Adolescents and young women were historically excluded from receiving long-acting reversible contraceptives (LARC) such as intrauterine devices (IUDs) after widespread concerns about infection and infertility 40 years ago reduced IUD use for all women. Over the last several years, concerted efforts by professional health organizations have promoted LARC as an excellent solution to the epidemic of unintended pregnancy in adolescents and young adults, yet uptake has increased slowly. In this article we review evidence regarding awareness of LARC among young women, and perceptions and knowledge of LARC in this population. We review evidence on clinical providers' knowledge and beliefs about LARC, and their beliefs about the appropriateness or risks of LARCs for adolescents and young women. We discuss an active role for providers in increasing awareness of LARC among young women, rather than relying on patient request for methods of which they have little knowledge. Finally, we suggest avenues of future research into the most effective and efficient ways to increase awareness of LARC among adolescents.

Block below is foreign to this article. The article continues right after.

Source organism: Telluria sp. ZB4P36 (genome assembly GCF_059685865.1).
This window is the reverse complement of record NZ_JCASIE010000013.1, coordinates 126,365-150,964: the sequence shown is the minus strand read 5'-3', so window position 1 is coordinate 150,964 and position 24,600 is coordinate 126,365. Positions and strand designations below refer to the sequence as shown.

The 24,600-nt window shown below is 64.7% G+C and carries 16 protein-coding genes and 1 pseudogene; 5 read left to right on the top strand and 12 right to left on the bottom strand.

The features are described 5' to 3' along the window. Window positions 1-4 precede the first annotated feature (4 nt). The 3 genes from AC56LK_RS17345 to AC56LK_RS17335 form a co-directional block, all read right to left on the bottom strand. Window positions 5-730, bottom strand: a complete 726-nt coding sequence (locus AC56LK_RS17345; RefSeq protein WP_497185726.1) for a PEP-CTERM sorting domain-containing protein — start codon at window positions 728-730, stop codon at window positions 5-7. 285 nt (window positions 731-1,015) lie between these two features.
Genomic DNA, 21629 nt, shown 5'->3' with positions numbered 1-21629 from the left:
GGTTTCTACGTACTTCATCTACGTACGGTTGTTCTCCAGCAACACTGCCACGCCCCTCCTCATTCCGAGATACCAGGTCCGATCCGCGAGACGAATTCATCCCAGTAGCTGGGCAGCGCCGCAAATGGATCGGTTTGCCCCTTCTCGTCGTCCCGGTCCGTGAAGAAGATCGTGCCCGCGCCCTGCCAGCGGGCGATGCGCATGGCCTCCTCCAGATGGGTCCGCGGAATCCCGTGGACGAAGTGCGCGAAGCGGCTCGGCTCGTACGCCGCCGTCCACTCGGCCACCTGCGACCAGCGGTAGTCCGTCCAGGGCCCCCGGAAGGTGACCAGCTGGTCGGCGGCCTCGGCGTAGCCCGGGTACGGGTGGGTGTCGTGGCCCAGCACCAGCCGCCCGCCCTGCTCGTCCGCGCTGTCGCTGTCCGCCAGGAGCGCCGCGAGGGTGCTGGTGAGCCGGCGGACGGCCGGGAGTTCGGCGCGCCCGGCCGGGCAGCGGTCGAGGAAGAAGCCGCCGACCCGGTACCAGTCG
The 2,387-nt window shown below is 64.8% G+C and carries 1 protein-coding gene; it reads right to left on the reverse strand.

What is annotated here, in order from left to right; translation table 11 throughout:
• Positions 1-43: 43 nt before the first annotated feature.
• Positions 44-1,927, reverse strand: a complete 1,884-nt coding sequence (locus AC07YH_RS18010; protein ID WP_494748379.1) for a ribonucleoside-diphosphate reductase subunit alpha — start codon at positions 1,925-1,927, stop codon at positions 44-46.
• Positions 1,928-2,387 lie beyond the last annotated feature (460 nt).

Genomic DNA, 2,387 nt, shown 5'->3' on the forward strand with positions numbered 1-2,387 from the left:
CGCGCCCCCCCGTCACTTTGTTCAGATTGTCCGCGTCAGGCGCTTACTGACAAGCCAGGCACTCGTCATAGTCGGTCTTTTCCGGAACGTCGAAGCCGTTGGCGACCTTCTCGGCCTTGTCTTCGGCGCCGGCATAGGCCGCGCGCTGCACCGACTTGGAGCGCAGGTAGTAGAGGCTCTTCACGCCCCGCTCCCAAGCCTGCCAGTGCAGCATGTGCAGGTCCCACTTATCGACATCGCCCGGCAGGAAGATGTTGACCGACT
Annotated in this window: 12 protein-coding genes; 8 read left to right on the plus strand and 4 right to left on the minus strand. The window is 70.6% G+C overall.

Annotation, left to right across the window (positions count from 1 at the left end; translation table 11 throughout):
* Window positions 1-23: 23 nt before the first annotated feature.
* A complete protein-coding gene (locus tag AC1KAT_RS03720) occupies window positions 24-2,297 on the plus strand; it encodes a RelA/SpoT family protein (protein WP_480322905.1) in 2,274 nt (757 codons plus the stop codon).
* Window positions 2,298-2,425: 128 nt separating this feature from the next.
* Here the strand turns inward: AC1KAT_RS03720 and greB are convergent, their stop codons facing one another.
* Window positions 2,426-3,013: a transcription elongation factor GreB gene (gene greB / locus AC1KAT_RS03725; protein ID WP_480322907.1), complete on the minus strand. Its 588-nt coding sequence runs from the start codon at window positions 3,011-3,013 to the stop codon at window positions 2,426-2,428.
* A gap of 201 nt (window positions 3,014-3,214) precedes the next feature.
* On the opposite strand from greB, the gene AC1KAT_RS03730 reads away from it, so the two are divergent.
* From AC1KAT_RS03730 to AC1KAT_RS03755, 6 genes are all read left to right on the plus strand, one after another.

Copyright © 2013 Society for Adolescent Health and Medicine. Published by Elsevier Inc. All rights reserved.